Greeting the inmates, I found myself staring straight into a set of black eyes with a firm hand introducing herself. Black hair tied in a bun. She looked firm and kind. You could see that she had lived a rough life.Though little did I know how much experience and knowledge this lady was driven by, and I was soon to know a harsh truth and get a firm and huge kick in my butt! In regards to staying focused on what i’m doing. At some point after listening to her help the other prisoners, she looked at me and said:
“You don’t know how much this has changed my life. The feedback I get on my poetry is better than any drugs.”
And we as writers knows how much poetry is engraved into us and carved into our hearts. It made such a huge impact on me. I asked her if she could be kind enough to let me read what she had written. Scared of being turned down, because at this point I was rather starstruck by her very strong and sweet nature. And I read:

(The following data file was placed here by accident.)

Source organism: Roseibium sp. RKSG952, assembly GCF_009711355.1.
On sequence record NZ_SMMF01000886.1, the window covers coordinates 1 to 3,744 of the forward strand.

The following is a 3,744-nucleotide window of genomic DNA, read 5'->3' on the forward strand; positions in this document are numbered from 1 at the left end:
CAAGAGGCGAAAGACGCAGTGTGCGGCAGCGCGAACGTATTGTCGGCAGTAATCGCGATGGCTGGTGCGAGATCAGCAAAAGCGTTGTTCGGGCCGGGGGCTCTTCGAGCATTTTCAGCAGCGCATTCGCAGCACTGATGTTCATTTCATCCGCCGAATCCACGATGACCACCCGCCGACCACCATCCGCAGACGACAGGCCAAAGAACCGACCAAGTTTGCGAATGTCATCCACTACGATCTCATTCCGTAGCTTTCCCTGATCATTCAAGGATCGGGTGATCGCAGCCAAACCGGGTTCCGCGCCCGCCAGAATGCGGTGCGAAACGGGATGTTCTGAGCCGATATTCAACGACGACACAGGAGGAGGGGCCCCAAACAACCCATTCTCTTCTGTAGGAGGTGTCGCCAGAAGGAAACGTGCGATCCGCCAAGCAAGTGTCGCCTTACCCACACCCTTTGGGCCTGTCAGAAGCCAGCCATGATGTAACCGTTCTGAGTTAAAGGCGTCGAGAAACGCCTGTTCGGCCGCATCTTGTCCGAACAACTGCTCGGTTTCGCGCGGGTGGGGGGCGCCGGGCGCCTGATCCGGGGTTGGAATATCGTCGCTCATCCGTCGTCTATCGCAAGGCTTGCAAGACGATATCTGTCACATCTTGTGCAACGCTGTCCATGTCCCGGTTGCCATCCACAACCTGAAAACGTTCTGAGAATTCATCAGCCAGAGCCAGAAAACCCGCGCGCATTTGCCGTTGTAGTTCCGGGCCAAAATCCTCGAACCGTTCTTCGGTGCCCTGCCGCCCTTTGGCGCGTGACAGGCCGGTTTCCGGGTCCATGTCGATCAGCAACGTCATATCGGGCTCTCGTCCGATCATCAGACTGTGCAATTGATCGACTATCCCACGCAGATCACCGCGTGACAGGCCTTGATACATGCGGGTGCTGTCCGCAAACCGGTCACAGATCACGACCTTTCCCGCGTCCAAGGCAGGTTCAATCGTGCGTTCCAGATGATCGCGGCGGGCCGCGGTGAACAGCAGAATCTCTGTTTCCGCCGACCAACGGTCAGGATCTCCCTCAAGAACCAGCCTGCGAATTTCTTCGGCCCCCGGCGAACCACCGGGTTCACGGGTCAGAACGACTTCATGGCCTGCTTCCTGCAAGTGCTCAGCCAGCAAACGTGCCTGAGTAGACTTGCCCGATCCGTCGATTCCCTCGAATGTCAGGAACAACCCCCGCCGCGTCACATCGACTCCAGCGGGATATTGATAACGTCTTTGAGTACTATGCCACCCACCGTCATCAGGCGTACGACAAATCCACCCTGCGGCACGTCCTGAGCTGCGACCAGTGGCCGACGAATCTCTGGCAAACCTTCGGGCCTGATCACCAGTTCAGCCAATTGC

[…]Stereotyping of each of us inmates begins before we arrive here at HMP Peterborough. From our arrest at the police station we are no longer individuals […] Being prisoners we are never given the benefit of the doubt. Constantly we are made to “prove” our intentions […] The Officer even asked why the inmate couldn’t just be normal and go to chapel like “everyone else” […]Sometimes just having “manners” and respect and being treated as an individuals with individual personalities, beliefs and ways of life, can improve relations, relationship behaviour and understanding. I am an individual not a stereotypical prisoner – I am me. Nicwit. […]